When you study abroad, you have the opportunity to visit a plethora of churches and museums that are filled with priceless works of art. Some house extremely average works of art and some are lucky enough to be home to some of the world’s most famous pieces. Albeit after four months it can get old, but some pieces do stick with you, for better or for worse. I’ve been to the Louvre and seen the Mona Lisa…not impressed. I’ve seen the Sagrada Familia in Barcelona…extremely impressed. But the piece of art that stuck with me the most was housed a ten-minute walk from my apartment in Florence, Italy and his name is David.
Located on Via Ricasoli across from the fancy, modern art store that my roommate purchases her painting supplies from and the bus station where we caught the bus to the Fiorentina vs. Milan soccer game lays the Galleria dell’Accademia. Alongside the Uffizi, the Accademia is the most famous and most popular museum in Florence. The gallery itself only has three rooms on the main floor, along with a music room and a few less popular exhibits on the second floor. In all honesty though, the one and only piece of art people flock to this museum for is Michelangelo’s David.
At peak tourist season, the line wraps around the crusty mustard colored building and seems almost unbearable when combined with the sweltering summer humidity. Luckily, my roommate and I flashed our 30-euro museum cards that let us in for free and allowed us to bypass the line of tourists that gawked at our ability to enter so effortlessly. Once we were inside, I pretended to care after the random assortment of paintings that hung in the room preceding where the David is housed. My roommate and I looked at each other and without exchanging any words, left the room to go find David.
As we entered the next room, the corridor was flanked with busts and marble body parts. Each sculpted by Michelangelo because I think the museum curators knew if they put any other artist’s work next to his it would be almost demeaning. At the end of the walkway, standing underneath a brightly lit rotunda with a glass roof was the man, the myth and the perfectly sculpted marble legend – the David. Apparently, the best way to view the David is by lying on the ground, perpendicular to the base of the statue, but I was not about to do that.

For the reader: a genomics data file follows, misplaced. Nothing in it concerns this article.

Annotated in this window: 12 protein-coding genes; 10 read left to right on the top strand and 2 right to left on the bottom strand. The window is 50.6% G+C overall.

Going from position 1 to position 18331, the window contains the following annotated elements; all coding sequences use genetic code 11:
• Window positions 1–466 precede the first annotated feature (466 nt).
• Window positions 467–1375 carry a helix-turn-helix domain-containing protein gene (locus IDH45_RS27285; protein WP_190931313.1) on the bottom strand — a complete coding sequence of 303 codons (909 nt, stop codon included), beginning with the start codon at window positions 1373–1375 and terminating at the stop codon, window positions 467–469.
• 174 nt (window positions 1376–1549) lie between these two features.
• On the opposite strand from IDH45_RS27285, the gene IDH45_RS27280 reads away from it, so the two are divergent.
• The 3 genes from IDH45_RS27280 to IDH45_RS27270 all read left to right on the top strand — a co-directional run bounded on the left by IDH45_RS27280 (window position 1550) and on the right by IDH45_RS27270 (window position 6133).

I stood in front of him, it, the statue, and took it in for what it was – the most realistic non-human, human. Every muscle, vein, and limb crafted by Michelangelo was raw and realistic. Blood of stone and muscles of marble, it looked as if David’s breath and heart rate had been frozen in time. His gaze, framed by his curly locks, stares off into the distance, as if to be looking at something more important while everyone else in the room stares at him. Each cut of his abs was precise, calculated but somehow seemed genuine and lifelike. A tree root like base hugs his right leg to support the weight of the marble, but looks as though the statue was carved from nature; an accidental combination of Adam and David.
The attraction and allure of the David extends far beyond the visible beauty. The only parts of the David that are non-proportional to an actual human body are the hands, feet and head. This is because it was supposed to sit atop the cathedral attached to the Duomo and when people looked up at it, those body parts would look in proportion based on the angle. Instead, it stands ground level, and looks like an almost perfect mirror image of the dead body Michelangelo used as a muse for the sculpture. All great people have flaws, David included.
Unfortunately, the name David is not from Michelangelo’s mind, but rather taken from the biblical story of David and Goliath. Originally, Donatello had been commissioned to build the David. Donatello crafted a bronze sculpture, but with its floppy hat and delicate feather tickling his leg, it was deemed too feminine and so the task was passed on to Michelangelo. Donatello’s statue is in on display at the Bargello Museum, but is visited by far less people. Having seen both, Michelangelo’s definitely trumps Donatello’s, but it’s as if Michelangelo’s David was given the gold medal, the sponsorship, and the signing bonus while Donatello’s David earned the bronze medal and nothing more.
Before coming to Florence, I would have put money on the fact that the Mona Lisa would have made me smile or that the Parthenon would have made me feel like one of the worthless pieces of rumble that is so triumphantly rests upon. But, no the piece that floored me the most and had me in an existential state of awe was on display inside the museum in my backyard.
All Photography by Emily Houston